How optimistic faculty members are about the educational value of MOOCs seems to turn largely on what they think of as the status quo classroom experience. Colleagues at elite institutions, especially small liberal arts colleges, are generally skeptical, because they think of what they do in their classrooms as being very intellectually alive, and cannot see how that could be replicated online. But most of the credit hours at my institution are not taught in small, intellectually lively, classes. My own department keeps our classes small for majors, and offers very few classes larger than 100 students—still, I am pretty sure that in any given semester most of our credit hours are taken in rooms with 50 or more students. I know of one social science department which offers no classes with fewer than 70 students, even for majors, and many departments in which lectures with 300 or more students are commonplace. It is easy to see how MOOCs could replace such classes.
What seems irreplaceable is the small, discussion-heavy, course. What do students learn in those courses? Not information, but skills—especially skills like being able to articulate ideas, and reason, in public. This excellent piece by Jennifer Morton at the Chronicle notes how much more valuable small classes can be for lower-income, or first generation, students:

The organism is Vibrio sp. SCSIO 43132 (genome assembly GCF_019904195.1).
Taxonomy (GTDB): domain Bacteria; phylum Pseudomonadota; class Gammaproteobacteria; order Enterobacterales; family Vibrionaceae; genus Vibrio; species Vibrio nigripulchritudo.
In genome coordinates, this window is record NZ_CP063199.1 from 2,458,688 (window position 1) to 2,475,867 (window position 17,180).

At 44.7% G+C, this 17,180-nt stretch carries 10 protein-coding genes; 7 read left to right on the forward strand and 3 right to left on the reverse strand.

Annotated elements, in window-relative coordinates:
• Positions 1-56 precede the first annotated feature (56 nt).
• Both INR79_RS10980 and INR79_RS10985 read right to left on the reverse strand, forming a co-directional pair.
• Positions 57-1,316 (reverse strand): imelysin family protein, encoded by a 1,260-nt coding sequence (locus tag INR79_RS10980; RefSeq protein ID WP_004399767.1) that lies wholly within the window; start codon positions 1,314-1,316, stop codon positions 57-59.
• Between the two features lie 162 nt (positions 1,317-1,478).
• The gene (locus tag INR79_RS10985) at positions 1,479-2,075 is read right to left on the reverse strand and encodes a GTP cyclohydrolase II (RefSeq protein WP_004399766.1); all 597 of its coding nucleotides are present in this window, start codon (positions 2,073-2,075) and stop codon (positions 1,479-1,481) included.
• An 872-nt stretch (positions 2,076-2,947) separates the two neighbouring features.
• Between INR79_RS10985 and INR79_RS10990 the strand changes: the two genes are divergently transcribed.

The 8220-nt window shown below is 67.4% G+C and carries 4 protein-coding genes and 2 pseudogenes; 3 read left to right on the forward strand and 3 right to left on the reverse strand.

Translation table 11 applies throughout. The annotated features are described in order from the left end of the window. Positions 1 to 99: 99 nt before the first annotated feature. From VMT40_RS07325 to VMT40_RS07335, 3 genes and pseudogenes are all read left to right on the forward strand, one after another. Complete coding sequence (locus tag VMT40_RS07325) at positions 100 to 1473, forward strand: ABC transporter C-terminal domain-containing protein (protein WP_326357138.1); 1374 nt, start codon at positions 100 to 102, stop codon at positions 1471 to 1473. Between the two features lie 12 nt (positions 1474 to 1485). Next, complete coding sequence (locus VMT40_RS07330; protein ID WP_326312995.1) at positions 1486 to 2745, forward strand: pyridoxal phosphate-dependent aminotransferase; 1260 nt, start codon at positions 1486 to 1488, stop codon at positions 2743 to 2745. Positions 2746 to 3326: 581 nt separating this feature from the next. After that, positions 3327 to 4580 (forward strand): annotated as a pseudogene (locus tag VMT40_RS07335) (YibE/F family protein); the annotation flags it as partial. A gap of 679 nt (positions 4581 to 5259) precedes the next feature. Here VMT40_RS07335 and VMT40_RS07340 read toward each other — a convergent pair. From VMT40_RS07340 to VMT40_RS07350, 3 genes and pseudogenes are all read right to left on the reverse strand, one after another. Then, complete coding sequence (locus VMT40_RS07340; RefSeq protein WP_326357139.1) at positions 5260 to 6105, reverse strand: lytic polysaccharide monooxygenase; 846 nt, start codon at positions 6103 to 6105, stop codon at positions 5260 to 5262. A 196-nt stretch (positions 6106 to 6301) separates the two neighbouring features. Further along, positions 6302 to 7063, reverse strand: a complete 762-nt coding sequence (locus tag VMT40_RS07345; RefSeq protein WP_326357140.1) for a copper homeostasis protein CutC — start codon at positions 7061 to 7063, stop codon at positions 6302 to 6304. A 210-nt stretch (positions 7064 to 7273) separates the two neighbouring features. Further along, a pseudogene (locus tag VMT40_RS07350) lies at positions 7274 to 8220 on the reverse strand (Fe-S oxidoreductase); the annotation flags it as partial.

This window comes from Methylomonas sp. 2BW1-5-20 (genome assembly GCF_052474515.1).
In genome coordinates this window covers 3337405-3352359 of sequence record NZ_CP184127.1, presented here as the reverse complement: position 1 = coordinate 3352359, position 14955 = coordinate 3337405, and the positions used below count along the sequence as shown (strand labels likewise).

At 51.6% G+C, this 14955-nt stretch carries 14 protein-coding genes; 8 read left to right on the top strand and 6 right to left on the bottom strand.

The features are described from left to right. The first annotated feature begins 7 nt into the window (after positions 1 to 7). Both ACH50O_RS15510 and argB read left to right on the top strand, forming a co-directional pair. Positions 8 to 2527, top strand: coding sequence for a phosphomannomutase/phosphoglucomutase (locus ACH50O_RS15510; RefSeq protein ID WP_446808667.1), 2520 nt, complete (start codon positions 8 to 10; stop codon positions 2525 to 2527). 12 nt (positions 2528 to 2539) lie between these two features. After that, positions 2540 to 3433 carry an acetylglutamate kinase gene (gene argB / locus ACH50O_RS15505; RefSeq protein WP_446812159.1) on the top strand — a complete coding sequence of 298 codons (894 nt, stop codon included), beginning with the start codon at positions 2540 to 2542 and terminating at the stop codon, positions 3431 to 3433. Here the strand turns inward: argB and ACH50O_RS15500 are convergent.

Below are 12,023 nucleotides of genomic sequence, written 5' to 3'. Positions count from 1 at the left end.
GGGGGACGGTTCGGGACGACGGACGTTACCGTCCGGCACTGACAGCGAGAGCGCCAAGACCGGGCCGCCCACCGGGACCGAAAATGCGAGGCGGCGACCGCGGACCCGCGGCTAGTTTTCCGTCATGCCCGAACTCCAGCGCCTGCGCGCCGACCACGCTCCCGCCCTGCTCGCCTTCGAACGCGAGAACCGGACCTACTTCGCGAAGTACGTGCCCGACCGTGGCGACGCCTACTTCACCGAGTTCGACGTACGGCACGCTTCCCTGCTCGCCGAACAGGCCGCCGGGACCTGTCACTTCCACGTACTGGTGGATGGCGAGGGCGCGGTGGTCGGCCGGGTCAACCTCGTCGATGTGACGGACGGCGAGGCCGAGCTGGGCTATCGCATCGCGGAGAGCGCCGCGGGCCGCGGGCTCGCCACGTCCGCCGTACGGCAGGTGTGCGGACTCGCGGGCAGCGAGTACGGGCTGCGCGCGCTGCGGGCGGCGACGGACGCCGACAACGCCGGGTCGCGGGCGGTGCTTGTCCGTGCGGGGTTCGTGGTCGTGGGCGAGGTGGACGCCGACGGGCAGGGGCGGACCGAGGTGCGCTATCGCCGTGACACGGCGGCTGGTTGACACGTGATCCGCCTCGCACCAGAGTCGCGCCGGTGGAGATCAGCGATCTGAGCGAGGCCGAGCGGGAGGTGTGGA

For students from low-income families who manage to overcome the tough odds, college is the first place where they will be asked to defend a position and to engage in vigorous intellectual debate. It is also likely to be the first place where they have to consistently engage with middle-class students and professors and navigate middle-class social norms.
The differences in these social skills can be quite subtle, such as variations in when and how to make eye contact, or how deferential to be when speaking to authority figures. But their impact can be significant. And because children growing up in poverty in the United States are more likely to grow up around and go to school with other poor children, they have fewer opportunities to interact with the middle class and “pick up” the social skills valued by the middle class—and middle-class employers.